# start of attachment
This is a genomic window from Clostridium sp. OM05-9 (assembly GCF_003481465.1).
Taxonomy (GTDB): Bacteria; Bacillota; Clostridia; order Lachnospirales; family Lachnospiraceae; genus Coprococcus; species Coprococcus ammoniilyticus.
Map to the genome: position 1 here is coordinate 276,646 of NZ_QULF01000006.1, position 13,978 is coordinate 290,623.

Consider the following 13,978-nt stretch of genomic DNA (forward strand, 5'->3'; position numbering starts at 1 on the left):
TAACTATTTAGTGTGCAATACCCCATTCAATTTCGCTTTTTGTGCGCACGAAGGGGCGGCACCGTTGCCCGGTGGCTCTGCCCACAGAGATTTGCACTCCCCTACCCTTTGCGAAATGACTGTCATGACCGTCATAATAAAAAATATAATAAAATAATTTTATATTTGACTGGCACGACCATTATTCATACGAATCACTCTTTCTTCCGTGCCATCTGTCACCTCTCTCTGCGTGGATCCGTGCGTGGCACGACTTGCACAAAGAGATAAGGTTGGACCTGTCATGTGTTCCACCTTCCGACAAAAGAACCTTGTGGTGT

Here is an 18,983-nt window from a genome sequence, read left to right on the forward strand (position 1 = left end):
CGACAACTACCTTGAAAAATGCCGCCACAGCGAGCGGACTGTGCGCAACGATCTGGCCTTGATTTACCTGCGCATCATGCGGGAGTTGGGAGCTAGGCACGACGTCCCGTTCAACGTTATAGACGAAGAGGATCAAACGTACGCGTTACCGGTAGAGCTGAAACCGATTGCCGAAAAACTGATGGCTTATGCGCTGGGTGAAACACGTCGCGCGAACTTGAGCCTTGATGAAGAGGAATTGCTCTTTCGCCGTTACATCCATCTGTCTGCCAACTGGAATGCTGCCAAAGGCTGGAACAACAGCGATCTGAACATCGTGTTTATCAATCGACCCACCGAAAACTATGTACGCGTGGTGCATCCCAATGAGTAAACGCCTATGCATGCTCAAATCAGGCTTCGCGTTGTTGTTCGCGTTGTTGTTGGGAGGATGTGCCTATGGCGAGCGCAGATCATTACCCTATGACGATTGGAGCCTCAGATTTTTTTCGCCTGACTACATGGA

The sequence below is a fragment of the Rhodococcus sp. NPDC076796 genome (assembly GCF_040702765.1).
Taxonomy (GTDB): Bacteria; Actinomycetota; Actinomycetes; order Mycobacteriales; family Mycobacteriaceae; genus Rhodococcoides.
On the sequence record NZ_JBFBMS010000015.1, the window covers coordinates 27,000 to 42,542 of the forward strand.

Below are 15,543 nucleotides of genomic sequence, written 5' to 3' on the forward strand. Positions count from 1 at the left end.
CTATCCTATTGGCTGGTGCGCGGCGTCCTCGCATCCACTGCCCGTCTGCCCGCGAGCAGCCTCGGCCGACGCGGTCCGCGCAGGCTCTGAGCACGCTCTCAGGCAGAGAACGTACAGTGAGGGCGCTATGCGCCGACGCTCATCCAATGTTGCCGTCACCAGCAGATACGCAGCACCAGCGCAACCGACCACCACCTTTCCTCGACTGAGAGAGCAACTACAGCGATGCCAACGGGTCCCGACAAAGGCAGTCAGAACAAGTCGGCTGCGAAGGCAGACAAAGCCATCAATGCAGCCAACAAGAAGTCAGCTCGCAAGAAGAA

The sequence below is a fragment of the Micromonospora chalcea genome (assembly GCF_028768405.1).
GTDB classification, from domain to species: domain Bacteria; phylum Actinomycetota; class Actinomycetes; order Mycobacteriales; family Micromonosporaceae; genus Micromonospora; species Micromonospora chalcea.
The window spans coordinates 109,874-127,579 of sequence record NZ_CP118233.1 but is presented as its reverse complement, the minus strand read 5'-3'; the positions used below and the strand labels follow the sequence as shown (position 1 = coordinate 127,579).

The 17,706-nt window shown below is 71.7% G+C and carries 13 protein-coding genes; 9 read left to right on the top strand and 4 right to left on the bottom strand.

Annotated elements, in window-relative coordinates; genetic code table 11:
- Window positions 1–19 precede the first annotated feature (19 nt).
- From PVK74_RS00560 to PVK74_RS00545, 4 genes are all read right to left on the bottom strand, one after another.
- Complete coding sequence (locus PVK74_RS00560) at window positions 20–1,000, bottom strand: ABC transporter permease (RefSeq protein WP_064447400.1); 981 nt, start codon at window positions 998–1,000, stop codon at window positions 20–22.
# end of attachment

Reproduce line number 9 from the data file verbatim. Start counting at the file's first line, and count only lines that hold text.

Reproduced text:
Taxonomy (GTDB): Bacteria; Actinomycetota; Actinomycetes; order Mycobacteriales; family Mycobacteriaceae; genus Rhodococcoides.